Too Many Cooks in the #CareManagement Kitchen?

Earlier this week I participated in a health care tweet chat. The topic of the tweet chat was the potential need for DIY healthcare.  As the pace of health care increases, the need for clients to do things are their own is increasing. This can be a tall order for someone with comorbid medical and psychiatric problems.  Especially if you have multiple providers involved. This can be confusing for persons utilizing services, their family’s and their providers; but there is often room for a lot of success.

In my role as a mental health case manager, I often have to juggle the “identified client” with multiple perspectives. What it most important is that I first listen to my client and his parents’ narrative. How did they get to me and what can I do help? As one might imagine the youth’s experience of recieving services might vary from their parents’. This is tricky enough to negotiate.

Now you throw in a school, child protective services, pediatrician, and lets say an endocrinologist for diabetes management. Helping the youth and his family understand the youths’ treatment needs becomes even more complicated. There become a lot of “Cooks in The Kitchen”. Not only does the parent/youth differ from their definition of “the problem” and how to “fix it”; other providers and disciplines do to. Here are somethings that I have learned to attempt to avoid there being “too many cooks in the kitchen.”  We have to work together to cook the best meal we can for the client and family.

With the family, Co-Create a check list of providers.  Find out who exactly is on “the team”. More importantly does the family/person want us to communicate with each other. Discuss their fears about the team sharing information and also review the benefits of increasing communication. Also think to yourself, as the provider, why it would be important to coordinate with others. As a social worker, why should I communicate with an endocrinologist?

Gather Assessments and reports from other team members. See if these reports can guide you in treatment. In the case of an endocrinologist, this report might yield poor diabetes management. This will certinaly provide some insight into my treatment plan as a social worker. Conversely the endocrinologist would also benefit from hearing about this youth’s mental health progress. This begins an understanding of the ingredients of treatment.

Educate the Family/Client about connections. Going with cooking analogy, we need to see what ingredients are. Once we know who is involved, attempt to synthesize this info. Sometimes it is a fairly obvious connection (i.e diabetes / mental health) or it can be more subtle. Also attempt to educate the client, family, and other providers about a connection you see. For instance, I often use testing from a school psychologist to identify strengths and weaknesses. These can be helpful to guide mental health treatment. Sharing these connections with family can be critical in their success of managing the youth’s symptoms.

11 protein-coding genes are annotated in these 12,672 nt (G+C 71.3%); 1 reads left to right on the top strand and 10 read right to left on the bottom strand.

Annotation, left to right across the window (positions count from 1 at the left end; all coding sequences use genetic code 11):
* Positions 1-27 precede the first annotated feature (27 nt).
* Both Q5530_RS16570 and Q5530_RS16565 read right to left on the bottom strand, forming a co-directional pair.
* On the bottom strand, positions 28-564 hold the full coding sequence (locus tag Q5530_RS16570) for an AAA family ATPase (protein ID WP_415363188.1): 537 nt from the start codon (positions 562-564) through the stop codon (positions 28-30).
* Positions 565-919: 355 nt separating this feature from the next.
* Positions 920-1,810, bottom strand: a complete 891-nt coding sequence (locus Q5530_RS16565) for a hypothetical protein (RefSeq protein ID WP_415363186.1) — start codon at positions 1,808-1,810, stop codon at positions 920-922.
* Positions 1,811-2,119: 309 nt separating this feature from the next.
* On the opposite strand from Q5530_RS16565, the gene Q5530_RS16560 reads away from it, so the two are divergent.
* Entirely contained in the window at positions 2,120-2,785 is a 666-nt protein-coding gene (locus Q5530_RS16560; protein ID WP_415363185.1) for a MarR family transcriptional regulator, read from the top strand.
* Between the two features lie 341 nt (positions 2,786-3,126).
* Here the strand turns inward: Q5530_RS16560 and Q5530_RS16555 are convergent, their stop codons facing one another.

Attempt to Develop a Shared Understanding of “The Problem.” Begin to discuss what ingredients might work together.  This has to start with the client/family and works it’s way outward. By now the family will have some understanding of what each provider thinks may be helpful.  This is where the water starts to get muddy. The cooks might start to disagree about the ingredients. A teacher will differ from a social worker in what they think “the problem”. A social worker will probably feel different about what the focus of treatment should be compared to an endocrinologist.

Getting Everyone at “The Same Table.”  All the cooks need to listen to what the family wants served.  After being informed about assessment and initial treatment options, these differences need to be shared in an open dialogue. If the person receiving services is making poor progress, a face to face meeting with all care providers is the ideal situation.  With psychiatry and medical professions, this is not always possible. Sometimes you have to do it with a lot of phone tag or email exchange.

Present “The Meal.”  Now the cooks (providers) have to go back to the kitchen and cook the meal. Try to work together and develop a plan that will benefit the family and their needs. There may be some disagreement on how care is presented, but the bottom line is that it should be about what our expertise brings and how it can benefit the client.

One might need to repeat different parts of this process. This is essence of working together as a team with the family to create something that meets the family’s needs. At the same time attempting to be clear with each other as providers. As the cooks of the treatment plan we don’t want cook a meal that gives the client/family a bad feeling in their stomach. We need to work together to do our best to cook a plan that can benefit everyone.

Sean 🙂


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